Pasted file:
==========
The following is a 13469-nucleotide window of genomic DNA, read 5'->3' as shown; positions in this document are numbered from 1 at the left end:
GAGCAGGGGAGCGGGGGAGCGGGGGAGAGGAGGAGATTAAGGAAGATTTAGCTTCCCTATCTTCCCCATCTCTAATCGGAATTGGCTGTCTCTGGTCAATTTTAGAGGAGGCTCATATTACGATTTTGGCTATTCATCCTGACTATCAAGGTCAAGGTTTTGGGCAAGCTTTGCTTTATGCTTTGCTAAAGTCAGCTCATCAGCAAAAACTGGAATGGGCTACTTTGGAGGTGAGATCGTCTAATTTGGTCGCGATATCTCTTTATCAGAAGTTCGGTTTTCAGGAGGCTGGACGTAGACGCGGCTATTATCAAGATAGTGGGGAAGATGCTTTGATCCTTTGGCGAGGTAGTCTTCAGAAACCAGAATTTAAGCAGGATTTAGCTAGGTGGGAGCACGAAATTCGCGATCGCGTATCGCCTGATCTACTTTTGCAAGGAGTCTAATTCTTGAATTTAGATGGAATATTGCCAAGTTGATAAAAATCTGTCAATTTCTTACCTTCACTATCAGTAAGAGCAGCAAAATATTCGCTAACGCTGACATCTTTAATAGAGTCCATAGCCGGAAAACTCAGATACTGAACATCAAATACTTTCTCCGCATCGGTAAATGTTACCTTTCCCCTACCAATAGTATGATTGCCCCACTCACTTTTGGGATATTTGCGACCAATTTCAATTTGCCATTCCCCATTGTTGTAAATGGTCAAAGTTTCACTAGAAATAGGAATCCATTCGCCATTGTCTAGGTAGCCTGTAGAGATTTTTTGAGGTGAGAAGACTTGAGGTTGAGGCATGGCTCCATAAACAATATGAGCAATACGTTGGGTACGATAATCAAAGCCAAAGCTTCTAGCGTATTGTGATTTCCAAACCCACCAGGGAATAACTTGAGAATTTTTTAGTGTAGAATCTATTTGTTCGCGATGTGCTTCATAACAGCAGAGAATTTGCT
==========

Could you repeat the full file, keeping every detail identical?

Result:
The following is a 13469-nucleotide window of genomic DNA, read 5'->3' as shown; positions in this document are numbered from 1 at the left end:
GAGCAGGGGAGCGGGGGAGCGGGGGAGAGGAGGAGATTAAGGAAGATTTAGCTTCCCTATCTTCCCCATCTCTAATCGGAATTGGCTGTCTCTGGTCAATTTTAGAGGAGGCTCATATTACGATTTTGGCTATTCATCCTGACTATCAAGGTCAAGGTTTTGGGCAAGCTTTGCTTTATGCTTTGCTAAAGTCAGCTCATCAGCAAAAACTGGAATGGGCTACTTTGGAGGTGAGATCGTCTAATTTGGTCGCGATATCTCTTTATCAGAAGTTCGGTTTTCAGGAGGCTGGACGTAGACGCGGCTATTATCAAGATAGTGGGGAAGATGCTTTGATCCTTTGGCGAGGTAGTCTTCAGAAACCAGAATTTAAGCAGGATTTAGCTAGGTGGGAGCACGAAATTCGCGATCGCGTATCGCCTGATCTACTTTTGCAAGGAGTCTAATTCTTGAATTTAGATGGAATATTGCCAAGTTGATAAAAATCTGTCAATTTCTTACCTTCACTATCAGTAAGAGCAGCAAAATATTCGCTAACGCTGACATCTTTAATAGAGTCCATAGCCGGAAAACTCAGATACTGAACATCAAATACTTTCTCCGCATCGGTAAATGTTACCTTTCCCCTACCAATAGTATGATTGCCCCACTCACTTTTGGGATATTTGCGACCAATTTCAATTTGCCATTCCCCATTGTTGTAAATGGTCAAAGTTTCACTAGAAATAGGAATCCATTCGCCATTGTCTAGGTAGCCTGTAGAGATTTTTTGAGGTGAGAAGACTTGAGGTTGAGGCATGGCTCCATAAACAATATGAGCAATACGTTGGGTACGATAATCAAAGCCAAAGCTTCTAGCGTATTGTGATTTCCAAACCCACCAGGGAATAACTTGAGAATTTTTTAGTGTAGAATCTATTTGTTCGCGATGTGCTTCATAACAGCAGAGAATTTGCT